January 11 2018
A runner shares a personal essay documenting her years as "the runner" in rural South Dakota.
Since the majority of the miles are completed at night, runners miss the breathtaking views of jagged mountains and the aptly named Emerald Lake. But that’s what the drive back the next morning is for—you have to get back to Skagway somehow.
Instead, the mid-race scenery comes from inside the RV, which takes on the feeling of a moving camp-site, complete with sleepy storytelling, granola-bar meals and weary hikers (or in this case runners) returning one by one after a long, hard trek.
The beauty of the mobile home is that you can stay up all night thanks to the easy access of a coffee maker. Or if you’re tired like I was, you can curl up for a full seven hours of sleep. (In retrospect, not the best teammate move!) Warning: You will be woken up by the Canadian authorities and asked to deliver your passport when the vehicle makes its way across the border.
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When it was my turn to run, the sun was up and the day had already started to warm. By this time, the teams were strung out along the road, so I concentrated on little specks on the course and tried to reel them in until a person appeared. Despite my seven-hour sleep performance, my team stopped along the way to cheer me on as I strode down the street lined with lovely yellow trees.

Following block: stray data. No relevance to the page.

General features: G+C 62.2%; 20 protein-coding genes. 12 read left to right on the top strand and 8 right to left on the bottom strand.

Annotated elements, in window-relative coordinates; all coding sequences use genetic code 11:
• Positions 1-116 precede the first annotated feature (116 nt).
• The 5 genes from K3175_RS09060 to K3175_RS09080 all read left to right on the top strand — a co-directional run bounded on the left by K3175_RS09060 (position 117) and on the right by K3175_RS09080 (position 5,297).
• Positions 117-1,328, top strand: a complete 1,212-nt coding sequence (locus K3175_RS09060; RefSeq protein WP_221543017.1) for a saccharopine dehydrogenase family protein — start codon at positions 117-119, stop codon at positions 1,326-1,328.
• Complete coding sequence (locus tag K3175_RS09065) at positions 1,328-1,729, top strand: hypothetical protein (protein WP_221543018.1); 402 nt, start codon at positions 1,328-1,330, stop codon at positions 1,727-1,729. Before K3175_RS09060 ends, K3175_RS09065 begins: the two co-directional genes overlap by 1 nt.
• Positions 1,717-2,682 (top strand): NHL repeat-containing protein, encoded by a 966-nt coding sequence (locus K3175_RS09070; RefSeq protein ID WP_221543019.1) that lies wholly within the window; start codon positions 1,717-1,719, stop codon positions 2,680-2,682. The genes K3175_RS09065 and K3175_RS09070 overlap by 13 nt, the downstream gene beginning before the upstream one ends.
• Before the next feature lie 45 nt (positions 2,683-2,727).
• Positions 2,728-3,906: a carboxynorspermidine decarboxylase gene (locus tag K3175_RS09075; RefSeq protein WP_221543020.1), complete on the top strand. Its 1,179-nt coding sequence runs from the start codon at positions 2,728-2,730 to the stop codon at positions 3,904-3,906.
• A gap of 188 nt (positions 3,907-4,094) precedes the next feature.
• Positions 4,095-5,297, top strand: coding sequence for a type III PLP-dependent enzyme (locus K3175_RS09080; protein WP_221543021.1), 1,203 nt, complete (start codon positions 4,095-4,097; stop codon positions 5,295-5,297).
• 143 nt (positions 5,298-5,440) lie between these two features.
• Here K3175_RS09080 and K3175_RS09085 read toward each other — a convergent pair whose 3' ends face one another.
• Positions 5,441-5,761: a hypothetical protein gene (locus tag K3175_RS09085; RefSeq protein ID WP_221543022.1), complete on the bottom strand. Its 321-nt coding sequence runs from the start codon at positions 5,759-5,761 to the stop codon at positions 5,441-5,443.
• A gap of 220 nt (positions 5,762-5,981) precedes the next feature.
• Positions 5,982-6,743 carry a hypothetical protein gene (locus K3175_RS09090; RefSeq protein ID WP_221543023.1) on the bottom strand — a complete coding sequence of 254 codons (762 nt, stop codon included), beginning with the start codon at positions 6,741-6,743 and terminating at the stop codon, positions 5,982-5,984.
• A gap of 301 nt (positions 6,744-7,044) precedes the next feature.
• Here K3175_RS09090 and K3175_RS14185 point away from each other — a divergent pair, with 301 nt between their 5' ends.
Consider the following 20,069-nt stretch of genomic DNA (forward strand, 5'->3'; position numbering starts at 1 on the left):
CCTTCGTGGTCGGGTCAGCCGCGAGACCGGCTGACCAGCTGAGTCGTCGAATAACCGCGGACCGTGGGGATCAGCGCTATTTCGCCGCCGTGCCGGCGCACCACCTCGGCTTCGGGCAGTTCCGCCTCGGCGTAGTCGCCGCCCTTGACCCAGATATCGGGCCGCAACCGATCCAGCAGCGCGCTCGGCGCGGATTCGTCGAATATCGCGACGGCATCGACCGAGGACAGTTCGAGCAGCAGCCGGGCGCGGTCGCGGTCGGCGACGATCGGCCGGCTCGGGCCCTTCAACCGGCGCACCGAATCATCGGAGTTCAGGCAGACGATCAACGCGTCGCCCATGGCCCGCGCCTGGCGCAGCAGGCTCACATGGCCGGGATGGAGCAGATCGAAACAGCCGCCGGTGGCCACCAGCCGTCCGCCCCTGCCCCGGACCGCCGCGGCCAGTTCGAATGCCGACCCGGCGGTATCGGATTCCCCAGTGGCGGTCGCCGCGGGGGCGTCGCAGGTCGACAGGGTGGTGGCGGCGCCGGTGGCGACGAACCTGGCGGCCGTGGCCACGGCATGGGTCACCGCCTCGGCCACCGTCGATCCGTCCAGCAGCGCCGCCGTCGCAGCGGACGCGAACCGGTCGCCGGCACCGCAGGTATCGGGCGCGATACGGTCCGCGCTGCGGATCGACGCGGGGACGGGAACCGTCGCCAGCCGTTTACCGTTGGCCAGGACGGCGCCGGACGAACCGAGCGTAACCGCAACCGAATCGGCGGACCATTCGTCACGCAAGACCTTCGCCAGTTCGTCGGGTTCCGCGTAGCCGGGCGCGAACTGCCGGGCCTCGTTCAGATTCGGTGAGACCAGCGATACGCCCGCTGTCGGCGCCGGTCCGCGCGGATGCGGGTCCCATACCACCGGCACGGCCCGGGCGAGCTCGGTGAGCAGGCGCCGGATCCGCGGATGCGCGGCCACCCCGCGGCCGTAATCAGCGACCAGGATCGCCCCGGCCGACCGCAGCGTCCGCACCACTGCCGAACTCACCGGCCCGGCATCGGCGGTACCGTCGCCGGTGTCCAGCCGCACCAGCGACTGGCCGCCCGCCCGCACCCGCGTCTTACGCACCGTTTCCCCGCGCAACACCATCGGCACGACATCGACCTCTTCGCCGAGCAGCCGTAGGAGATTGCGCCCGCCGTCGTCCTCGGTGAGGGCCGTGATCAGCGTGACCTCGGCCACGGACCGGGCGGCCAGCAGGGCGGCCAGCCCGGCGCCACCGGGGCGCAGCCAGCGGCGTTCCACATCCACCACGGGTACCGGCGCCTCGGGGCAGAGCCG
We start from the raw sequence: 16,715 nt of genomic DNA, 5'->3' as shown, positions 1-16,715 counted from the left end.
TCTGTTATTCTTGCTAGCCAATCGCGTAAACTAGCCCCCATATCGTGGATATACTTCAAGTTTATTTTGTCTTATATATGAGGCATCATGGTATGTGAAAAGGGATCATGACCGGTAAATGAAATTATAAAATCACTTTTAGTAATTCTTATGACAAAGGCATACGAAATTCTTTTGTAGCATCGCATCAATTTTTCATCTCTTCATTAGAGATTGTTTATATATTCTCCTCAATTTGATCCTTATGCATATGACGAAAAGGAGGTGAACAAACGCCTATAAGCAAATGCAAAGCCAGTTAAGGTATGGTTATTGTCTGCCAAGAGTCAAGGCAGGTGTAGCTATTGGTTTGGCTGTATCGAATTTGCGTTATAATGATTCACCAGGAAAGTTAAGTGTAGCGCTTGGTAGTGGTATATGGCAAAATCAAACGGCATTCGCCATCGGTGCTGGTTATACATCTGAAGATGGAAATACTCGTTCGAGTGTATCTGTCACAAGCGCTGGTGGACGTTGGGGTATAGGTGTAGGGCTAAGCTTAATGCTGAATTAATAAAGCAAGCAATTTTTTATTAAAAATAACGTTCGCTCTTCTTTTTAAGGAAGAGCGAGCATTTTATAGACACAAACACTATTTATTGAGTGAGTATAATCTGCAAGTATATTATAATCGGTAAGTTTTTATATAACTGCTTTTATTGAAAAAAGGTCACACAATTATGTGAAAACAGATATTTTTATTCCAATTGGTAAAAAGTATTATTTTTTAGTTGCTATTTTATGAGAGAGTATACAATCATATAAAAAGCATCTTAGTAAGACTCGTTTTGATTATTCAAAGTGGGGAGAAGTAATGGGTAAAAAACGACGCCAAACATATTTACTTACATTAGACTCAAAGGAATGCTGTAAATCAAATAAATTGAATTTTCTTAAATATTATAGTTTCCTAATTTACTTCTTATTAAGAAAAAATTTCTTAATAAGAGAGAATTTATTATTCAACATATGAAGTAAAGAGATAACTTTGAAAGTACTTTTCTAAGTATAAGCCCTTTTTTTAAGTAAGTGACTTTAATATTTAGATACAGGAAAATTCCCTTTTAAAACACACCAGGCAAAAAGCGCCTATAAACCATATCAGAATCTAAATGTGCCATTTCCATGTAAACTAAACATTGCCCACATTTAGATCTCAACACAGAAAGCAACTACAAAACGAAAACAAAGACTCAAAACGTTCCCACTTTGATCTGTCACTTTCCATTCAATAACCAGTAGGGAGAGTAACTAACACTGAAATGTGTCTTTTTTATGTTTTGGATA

Now giddy off adrenaline (and maybe some nips from their trailer’s fridge), all of the teams were becoming boisterous. A group of runners in sailor hats stuck their heads out the window of their RV to shout ahoys of encouragement. From a different vehicle, I heard a “woo-eee” and looked over to see a full moon pressed against a passenger window.
Many teams return to this event year after year, developing a collective persona that shows itself on their decorated vans or race-day costumes. With a bit of rain and a tough 10-plus miles, I was happy I didn’t opt for jean shorts or a red dress and heels like some of my competitors—and I was even more satisfied to see the finish-line chute where I’d hand off to our final leg.